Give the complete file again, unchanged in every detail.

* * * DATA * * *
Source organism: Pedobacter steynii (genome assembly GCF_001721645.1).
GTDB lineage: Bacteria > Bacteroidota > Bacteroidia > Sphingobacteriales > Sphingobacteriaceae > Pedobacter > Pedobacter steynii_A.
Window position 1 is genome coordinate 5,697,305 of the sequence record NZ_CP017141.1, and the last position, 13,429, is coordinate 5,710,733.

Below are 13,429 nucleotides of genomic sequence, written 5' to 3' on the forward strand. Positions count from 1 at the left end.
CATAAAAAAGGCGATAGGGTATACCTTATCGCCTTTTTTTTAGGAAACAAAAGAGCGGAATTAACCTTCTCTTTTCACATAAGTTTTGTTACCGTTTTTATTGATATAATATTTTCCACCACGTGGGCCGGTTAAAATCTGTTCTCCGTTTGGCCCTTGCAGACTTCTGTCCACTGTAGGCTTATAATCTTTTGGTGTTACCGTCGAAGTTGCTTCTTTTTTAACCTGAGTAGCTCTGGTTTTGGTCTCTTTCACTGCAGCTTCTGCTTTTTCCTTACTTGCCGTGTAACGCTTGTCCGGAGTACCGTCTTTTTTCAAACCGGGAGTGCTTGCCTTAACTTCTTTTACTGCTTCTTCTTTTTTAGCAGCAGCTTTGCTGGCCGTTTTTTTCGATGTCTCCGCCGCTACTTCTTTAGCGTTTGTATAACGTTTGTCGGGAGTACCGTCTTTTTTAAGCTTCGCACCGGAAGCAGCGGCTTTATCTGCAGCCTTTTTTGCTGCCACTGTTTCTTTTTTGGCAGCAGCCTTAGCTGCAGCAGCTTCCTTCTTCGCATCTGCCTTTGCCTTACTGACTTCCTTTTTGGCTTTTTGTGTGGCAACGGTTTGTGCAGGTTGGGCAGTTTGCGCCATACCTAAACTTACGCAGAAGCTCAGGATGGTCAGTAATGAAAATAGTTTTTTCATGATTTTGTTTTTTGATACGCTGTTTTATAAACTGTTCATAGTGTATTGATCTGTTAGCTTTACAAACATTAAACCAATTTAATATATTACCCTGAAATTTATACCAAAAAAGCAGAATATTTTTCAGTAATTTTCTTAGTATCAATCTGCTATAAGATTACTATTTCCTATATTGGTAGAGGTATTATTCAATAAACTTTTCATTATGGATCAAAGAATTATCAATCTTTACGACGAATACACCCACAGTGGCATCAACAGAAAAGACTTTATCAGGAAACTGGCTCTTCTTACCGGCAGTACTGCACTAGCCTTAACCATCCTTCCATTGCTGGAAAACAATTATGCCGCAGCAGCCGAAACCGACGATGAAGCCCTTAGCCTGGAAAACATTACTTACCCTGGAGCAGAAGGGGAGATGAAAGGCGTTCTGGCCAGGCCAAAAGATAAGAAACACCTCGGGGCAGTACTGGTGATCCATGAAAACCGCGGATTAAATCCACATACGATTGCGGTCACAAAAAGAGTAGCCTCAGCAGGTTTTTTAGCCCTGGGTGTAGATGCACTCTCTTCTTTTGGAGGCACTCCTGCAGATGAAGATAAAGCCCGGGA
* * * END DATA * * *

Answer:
Source organism: Pedobacter steynii (genome assembly GCF_001721645.1).
GTDB lineage: Bacteria > Bacteroidota > Bacteroidia > Sphingobacteriales > Sphingobacteriaceae > Pedobacter > Pedobacter steynii_A.
Window position 1 is genome coordinate 5,697,305 of the sequence record NZ_CP017141.1, and the last position, 13,429, is coordinate 5,710,733.

Below are 13,429 nucleotides of genomic sequence, written 5' to 3' on the forward strand. Positions count from 1 at the left end.
CATAAAAAAGGCGATAGGGTATACCTTATCGCCTTTTTTTTAGGAAACAAAAGAGCGGAATTAACCTTCTCTTTTCACATAAGTTTTGTTACCGTTTTTATTGATATAATATTTTCCACCACGTGGGCCGGTTAAAATCTGTTCTCCGTTTGGCCCTTGCAGACTTCTGTCCACTGTAGGCTTATAATCTTTTGGTGTTACCGTCGAAGTTGCTTCTTTTTTAACCTGAGTAGCTCTGGTTTTGGTCTCTTTCACTGCAGCTTCTGCTTTTTCCTTACTTGCCGTGTAACGCTTGTCCGGAGTACCGTCTTTTTTCAAACCGGGAGTGCTTGCCTTAACTTCTTTTACTGCTTCTTCTTTTTTAGCAGCAGCTTTGCTGGCCGTTTTTTTCGATGTCTCCGCCGCTACTTCTTTAGCGTTTGTATAACGTTTGTCGGGAGTACCGTCTTTTTTAAGCTTCGCACCGGAAGCAGCGGCTTTATCTGCAGCCTTTTTTGCTGCCACTGTTTCTTTTTTGGCAGCAGCCTTAGCTGCAGCAGCTTCCTTCTTCGCATCTGCCTTTGCCTTACTGACTTCCTTTTTGGCTTTTTGTGTGGCAACGGTTTGTGCAGGTTGGGCAGTTTGCGCCATACCTAAACTTACGCAGAAGCTCAGGATGGTCAGTAATGAAAATAGTTTTTTCATGATTTTGTTTTTTGATACGCTGTTTTATAAACTGTTCATAGTGTATTGATCTGTTAGCTTTACAAACATTAAACCAATTTAATATATTACCCTGAAATTTATACCAAAAAAGCAGAATATTTTTCAGTAATTTTCTTAGTATCAATCTGCTATAAGATTACTATTTCCTATATTGGTAGAGGTATTATTCAATAAACTTTTCATTATGGATCAAAGAATTATCAATCTTTACGACGAATACACCCACAGTGGCATCAACAGAAAAGACTTTATCAGGAAACTGGCTCTTCTTACCGGCAGTACTGCACTAGCCTTAACCATCCTTCCATTGCTGGAAAACAATTATGCCGCAGCAGCCGAAACCGACGATGAAGCCCTTAGCCTGGAAAACATTACTTACCCTGGAGCAGAAGGGGAGATGAAAGGCGTTCTGGCCAGGCCAAAAGATAAGAAACACCTCGGGGCAGTACTGGTGATCCATGAAAACCGCGGATTAAATCCACATACGATTGCGGTCACAAAAAGAGTAGCCTCAGCAGGTTTTTTAGCCCTGGGTGTAGATGCACTCTCTTCTTTTGGAGGCACTCCTGCAGATGAAGATAAAGCCCGGGA